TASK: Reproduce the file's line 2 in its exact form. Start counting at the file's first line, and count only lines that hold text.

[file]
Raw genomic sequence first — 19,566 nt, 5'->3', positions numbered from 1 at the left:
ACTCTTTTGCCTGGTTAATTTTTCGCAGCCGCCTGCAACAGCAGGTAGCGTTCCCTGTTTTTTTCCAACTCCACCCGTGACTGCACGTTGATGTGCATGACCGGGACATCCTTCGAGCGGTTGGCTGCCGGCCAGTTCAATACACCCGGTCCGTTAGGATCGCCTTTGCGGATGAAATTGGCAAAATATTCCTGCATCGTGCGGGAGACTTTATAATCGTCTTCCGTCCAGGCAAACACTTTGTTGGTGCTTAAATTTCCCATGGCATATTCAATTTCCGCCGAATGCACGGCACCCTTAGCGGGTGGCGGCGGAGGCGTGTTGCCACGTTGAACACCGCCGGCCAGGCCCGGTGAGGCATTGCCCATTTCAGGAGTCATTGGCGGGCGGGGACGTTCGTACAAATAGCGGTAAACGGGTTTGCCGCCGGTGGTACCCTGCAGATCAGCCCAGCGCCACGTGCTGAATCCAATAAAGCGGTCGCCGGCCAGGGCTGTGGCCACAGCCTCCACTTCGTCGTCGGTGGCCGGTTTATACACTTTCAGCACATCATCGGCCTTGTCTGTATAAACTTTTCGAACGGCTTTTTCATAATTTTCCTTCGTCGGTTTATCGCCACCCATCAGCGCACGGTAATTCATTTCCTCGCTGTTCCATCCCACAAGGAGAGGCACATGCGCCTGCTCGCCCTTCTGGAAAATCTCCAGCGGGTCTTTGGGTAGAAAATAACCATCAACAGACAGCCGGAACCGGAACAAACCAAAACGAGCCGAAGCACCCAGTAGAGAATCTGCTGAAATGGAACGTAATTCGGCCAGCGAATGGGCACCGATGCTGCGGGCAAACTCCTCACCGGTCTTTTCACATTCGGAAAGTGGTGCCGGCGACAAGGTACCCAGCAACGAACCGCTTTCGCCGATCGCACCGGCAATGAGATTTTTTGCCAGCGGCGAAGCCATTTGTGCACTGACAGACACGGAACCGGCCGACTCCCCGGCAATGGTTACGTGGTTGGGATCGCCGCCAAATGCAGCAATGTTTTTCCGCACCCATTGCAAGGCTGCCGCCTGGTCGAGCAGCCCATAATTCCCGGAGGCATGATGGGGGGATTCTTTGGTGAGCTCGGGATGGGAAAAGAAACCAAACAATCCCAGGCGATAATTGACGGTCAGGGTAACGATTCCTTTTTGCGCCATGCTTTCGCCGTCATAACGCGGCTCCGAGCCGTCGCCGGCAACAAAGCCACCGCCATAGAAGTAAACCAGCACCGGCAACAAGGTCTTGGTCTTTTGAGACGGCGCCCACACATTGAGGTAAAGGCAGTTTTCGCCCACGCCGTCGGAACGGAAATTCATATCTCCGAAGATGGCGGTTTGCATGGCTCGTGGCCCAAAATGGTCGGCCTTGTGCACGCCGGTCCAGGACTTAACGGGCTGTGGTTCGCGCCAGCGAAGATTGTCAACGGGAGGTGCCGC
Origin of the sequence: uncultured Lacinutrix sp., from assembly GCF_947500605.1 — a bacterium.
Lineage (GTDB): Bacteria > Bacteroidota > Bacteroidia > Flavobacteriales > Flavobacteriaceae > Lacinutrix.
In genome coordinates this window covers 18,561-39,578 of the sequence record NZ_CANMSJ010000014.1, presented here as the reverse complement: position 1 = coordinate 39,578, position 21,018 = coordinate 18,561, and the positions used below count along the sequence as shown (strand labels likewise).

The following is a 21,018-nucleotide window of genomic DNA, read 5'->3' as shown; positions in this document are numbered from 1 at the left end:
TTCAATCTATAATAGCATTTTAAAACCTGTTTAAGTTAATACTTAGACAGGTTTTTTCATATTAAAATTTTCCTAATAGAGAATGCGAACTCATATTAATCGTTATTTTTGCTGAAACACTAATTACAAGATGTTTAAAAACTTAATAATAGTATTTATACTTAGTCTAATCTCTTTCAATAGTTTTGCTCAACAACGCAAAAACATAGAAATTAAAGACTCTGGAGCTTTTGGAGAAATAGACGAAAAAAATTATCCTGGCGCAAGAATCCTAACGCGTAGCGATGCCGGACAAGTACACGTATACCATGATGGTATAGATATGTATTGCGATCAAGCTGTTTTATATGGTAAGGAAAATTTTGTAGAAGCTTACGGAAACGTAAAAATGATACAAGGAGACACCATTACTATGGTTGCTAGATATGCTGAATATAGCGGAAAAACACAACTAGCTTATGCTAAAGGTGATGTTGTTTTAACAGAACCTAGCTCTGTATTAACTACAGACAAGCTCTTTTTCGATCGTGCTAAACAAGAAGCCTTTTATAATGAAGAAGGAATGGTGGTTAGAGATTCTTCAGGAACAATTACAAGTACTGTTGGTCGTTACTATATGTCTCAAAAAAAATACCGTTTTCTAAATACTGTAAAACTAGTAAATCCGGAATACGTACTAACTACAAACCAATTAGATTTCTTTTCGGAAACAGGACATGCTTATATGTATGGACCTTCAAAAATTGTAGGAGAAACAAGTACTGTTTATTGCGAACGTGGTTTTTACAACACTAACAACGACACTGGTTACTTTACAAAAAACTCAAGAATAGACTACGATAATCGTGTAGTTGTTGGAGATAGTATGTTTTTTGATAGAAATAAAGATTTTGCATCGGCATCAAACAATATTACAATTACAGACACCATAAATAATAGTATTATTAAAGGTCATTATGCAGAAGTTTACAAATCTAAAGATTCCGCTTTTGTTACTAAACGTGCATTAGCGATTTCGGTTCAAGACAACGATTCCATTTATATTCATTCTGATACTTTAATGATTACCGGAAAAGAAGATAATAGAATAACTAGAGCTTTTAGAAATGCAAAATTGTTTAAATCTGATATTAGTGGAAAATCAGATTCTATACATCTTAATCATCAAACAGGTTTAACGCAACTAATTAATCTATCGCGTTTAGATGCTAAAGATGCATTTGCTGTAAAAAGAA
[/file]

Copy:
ACTCTTTTGCCTGGTTAATTTTTCGCAGCCGCCTGCAACAGCAGGTAGCGTTCCCTGTTTTTTTCCAACTCCACCCGTGACTGCACGTTGATGTGCATGACCGGGACATCCTTCGAGCGGTTGGCTGCCGGCCAGTTCAATACACCCGGTCCGTTAGGATCGCCTTTGCGGATGAAATTGGCAAAATATTCCTGCATCGTGCGGGAGACTTTATAATCGTCTTCCGTCCAGGCAAACACTTTGTTGGTGCTTAAATTTCCCATGGCATATTCAATTTCCGCCGAATGCACGGCACCCTTAGCGGGTGGCGGCGGAGGCGTGTTGCCACGTTGAACACCGCCGGCCAGGCCCGGTGAGGCATTGCCCATTTCAGGAGTCATTGGCGGGCGGGGACGTTCGTACAAATAGCGGTAAACGGGTTTGCCGCCGGTGGTACCCTGCAGATCAGCCCAGCGCCACGTGCTGAATCCAATAAAGCGGTCGCCGGCCAGGGCTGTGGCCACAGCCTCCACTTCGTCGTCGGTGGCCGGTTTATACACTTTCAGCACATCATCGGCCTTGTCTGTATAAACTTTTCGAACGGCTTTTTCATAATTTTCCTTCGTCGGTTTATCGCCACCCATCAGCGCACGGTAATTCATTTCCTCGCTGTTCCATCCCACAAGGAGAGGCACATGCGCCTGCTCGCCCTTCTGGAAAATCTCCAGCGGGTCTTTGGGTAGAAAATAACCATCAACAGACAGCCGGAACCGGAACAAACCAAAACGAGCCGAAGCACCCAGTAGAGAATCTGCTGAAATGGAACGTAATTCGGCCAGCGAATGGGCACCGATGCTGCGGGCAAACTCCTCACCGGTCTTTTCACATTCGGAAAGTGGTGCCGGCGACAAGGTACCCAGCAACGAACCGCTTTCGCCGATCGCACCGGCAATGAGATTTTTTGCCAGCGGCGAAGCCATTTGTGCACTGACAGACACGGAACCGGCCGACTCCCCGGCAATGGTTACGTGGTTGGGATCGCCGCCAAATGCAGCAATGTTTTTCCGCACCCATTGCAAGGCTGCCGCCTGGTCGAGCAGCCCATAATTCCCGGAGGCATGATGGGGGGATTCTTTGGTGAGCTCGGGATGGGAAAAGAAACCAAACAATCCCAGGCGATAATTGACGGTCAGGGTAACGATTCCTTTTTGCGCCATGCTTTCGCCGTCATAACGCGGCTCCGAGCCGTCGCCGGCAACAAAGCCACCGCCATAGAAGTAAACCAGCACCGGCAACAAGGTCTTGGTCTTTTGAGACGGCGCCCACACATTGAGGTAAAGGCAGTTTTCGCCCACGCCGTCGGAACGGAAATTCATATCTCCGAAGATGGCGGTTTGCATGGCTCGTGGCCCAAAATGGTCGGCCTTGTGCACGCCGGTCCAGGACTTAACGGGCTGTGGTTCGCGCCAGCGAAGATTGTCAACGGGAGGTGCCGC